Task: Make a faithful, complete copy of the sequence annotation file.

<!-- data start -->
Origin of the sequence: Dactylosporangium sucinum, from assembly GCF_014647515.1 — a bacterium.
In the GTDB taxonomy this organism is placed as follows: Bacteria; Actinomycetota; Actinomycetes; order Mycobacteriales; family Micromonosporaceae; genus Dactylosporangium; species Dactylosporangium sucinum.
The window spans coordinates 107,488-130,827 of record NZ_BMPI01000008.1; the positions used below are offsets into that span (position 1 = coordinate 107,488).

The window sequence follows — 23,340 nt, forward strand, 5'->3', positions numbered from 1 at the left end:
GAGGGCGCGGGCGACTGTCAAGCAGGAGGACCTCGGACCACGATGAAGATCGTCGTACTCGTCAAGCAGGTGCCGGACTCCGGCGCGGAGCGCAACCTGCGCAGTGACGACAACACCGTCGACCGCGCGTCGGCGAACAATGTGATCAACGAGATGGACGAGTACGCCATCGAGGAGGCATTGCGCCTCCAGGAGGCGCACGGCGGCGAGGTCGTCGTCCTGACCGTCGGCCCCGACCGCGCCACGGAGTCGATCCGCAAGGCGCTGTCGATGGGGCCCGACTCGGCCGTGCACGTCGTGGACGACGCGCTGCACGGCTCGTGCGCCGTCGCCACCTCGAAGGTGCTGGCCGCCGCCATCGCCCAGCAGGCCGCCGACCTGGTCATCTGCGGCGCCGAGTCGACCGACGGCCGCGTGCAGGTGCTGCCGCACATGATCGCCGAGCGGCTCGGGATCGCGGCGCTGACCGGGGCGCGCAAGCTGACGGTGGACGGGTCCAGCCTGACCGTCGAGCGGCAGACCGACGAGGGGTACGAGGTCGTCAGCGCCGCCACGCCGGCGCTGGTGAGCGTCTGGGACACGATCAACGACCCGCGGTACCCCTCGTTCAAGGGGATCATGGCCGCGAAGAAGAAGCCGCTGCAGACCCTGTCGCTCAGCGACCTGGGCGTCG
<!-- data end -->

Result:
Origin of the sequence: Dactylosporangium sucinum, from assembly GCF_014647515.1 — a bacterium.
In the GTDB taxonomy this organism is placed as follows: Bacteria; Actinomycetota; Actinomycetes; order Mycobacteriales; family Micromonosporaceae; genus Dactylosporangium; species Dactylosporangium sucinum.
The window spans coordinates 107,488-130,827 of record NZ_BMPI01000008.1; the positions used below are offsets into that span (position 1 = coordinate 107,488).

The window sequence follows — 23,340 nt, forward strand, 5'->3', positions numbered from 1 at the left end:
GAGGGCGCGGGCGACTGTCAAGCAGGAGGACCTCGGACCACGATGAAGATCGTCGTACTCGTCAAGCAGGTGCCGGACTCCGGCGCGGAGCGCAACCTGCGCAGTGACGACAACACCGTCGACCGCGCGTCGGCGAACAATGTGATCAACGAGATGGACGAGTACGCCATCGAGGAGGCATTGCGCCTCCAGGAGGCGCACGGCGGCGAGGTCGTCGTCCTGACCGTCGGCCCCGACCGCGCCACGGAGTCGATCCGCAAGGCGCTGTCGATGGGGCCCGACTCGGCCGTGCACGTCGTGGACGACGCGCTGCACGGCTCGTGCGCCGTCGCCACCTCGAAGGTGCTGGCCGCCGCCATCGCCCAGCAGGCCGCCGACCTGGTCATCTGCGGCGCCGAGTCGACCGACGGCCGCGTGCAGGTGCTGCCGCACATGATCGCCGAGCGGCTCGGGATCGCGGCGCTGACCGGGGCGCGCAAGCTGACGGTGGACGGGTCCAGCCTGACCGTCGAGCGGCAGACCGACGAGGGGTACGAGGTCGTCAGCGCCGCCACGCCGGCGCTGGTGAGCGTCTGGGACACGATCAACGACCCGCGGTACCCCTCGTTCAAGGGGATCATGGCCGCGAAGAAGAAGCCGCTGCAGACCCTGTCGCTCAGCGACCTGGGCGTCG